The flaw of Occam's Razor is that it presupposes a correct understanding of the natural phenomenon. Which reduces its usefulness greatly in discussions of cosmology, although it may still be used to counter leaps of logic.

In summary: It's a razor. Don't play with it unless you know how to use it.

Ockham's razor is named after William from the village of Ockham who propounded it. However it is often written Occam. It is not at all clear which is correct, in those days spelling was not nearly so standardised.

The reason that Occam's razor is needed is that it is always possible to come up with ever more bizarre theories to explain any behaviour of the world.

Is the moon pushed around by the beat of invisible, intangible faeries wings? Doubtful, but it may be difficult or even impossible to disprove. Or is it this newfangled gravity thing? Or does the earth create a suction? How can we prove it? We often can't.

But we need somewhere to stand to compare things against. Otherwise all of science become strictly a matter of opinion. That's what The Razor provides us.

In fact, Ockham's razor is way of building what statisticians call a "normal hypothesis"- the default theory that any new theory must be experimentally compared against in order to prove its mettle.

Contrary to popular belief Scientists or anyone else are welcome to believe whatever they want, but people in science will generally expect you to compare your theory experimentally against a reasonable Normal Hypothesis (see Standard Model); and try to disprove the normal hypothesis.

Interestingly, Ockham's razor may be applied to religion, and it generally states that there is no God. However, that does not disprove the existence of God, only that God cannot be the default scientific theory without direct evidence (God is a very complex concept, omnipotent, omniscient etc.); if you're religious, that's what faith is for.

Ockhams razor, or some similar concept, is both subtle but vital to science. It is practically the definition of Science.

Algorithmic information theory (AIT) provides a neat way of approaching Occam's Razor. If we have some result or set of results to be explained we can identify theories to explain them with programmes (or algorithms) which output that result (in some encoded form). Now Occam's Razor can be interpreted as stating that the "best" theory is the one with the shortest programme. In other words, this is a formulation of theoretical science as the compression of the information nature provides.

It is a remarkable fact that much of nature is highly compressible, or at least that approximate versions of nature are - for example, the entire of rigid body mechanics at a human scale can be expressed in Newton's three short laws, and as I understand it basically the entire of quantum mechanics is contained in one little partial differential equation - Schrodinger's equation. Of course, we can't actually know whether any theory we have actually is a compression of nature as it really is, or is just a compression of the approximation of nature we can measure. So it is quite conceivable that nature is in fact completely incompressible - random, in the AIT sense - in which case Occam's Razor could not be applied without shaving off some explanatory power, and the best theory would simply be "what is is what is".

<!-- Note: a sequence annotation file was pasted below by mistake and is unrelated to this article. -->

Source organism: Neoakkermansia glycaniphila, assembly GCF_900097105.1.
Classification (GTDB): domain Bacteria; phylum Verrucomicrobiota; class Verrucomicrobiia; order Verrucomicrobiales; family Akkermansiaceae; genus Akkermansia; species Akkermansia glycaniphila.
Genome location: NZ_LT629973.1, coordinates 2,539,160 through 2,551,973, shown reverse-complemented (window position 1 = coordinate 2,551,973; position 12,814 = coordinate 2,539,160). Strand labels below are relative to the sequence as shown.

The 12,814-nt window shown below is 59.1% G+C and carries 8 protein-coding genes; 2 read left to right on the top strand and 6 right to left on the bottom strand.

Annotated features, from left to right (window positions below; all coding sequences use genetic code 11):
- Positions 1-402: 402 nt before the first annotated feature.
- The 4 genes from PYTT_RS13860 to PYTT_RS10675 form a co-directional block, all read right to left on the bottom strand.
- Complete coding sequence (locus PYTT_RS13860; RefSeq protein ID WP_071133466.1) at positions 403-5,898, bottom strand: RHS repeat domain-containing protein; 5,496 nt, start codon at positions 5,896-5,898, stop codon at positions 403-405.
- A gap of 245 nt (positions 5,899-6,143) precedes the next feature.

OCCAM’S RAZOR (Lat. argumentum ad eviscerandum), a rhetorical technique by which key aspects of one’s opponent’s belief system are deconstructed through relentless application of reductio ad reductum (the so-called Law of Parsimony). Thus dislodged from all epistemological underpinnings, the unhappy victim then is left to float helpless throughout eternity in a solipsistic sea of undifferentiated consciousness. It is called such because it was the favorite weapon of English renegade monk and Nominalist philosopher William of Occam (c. 1285–1349).

As example of the Razor’s powerful effect, consider the following two arguments:

First Argument Second Argument
Major premise All mortals die. The plague causes death.
Minor premise All men are mortal. Some men have the plague.
Conclusion All men die. Some men die.

Despite the apparent unassailability of the above, the Razor-wielding Nominalist would implacably respond with swift amputation of the premises associated with the second argument, observing that the conclusion to which they lead is circumscribed by that of the first; and therefore that the whole concept of ‘plague’ may be dismissed outright as a delusion born of fourteenth century logical naïvety. QED!

William of Occam was declared a heretic in 1328.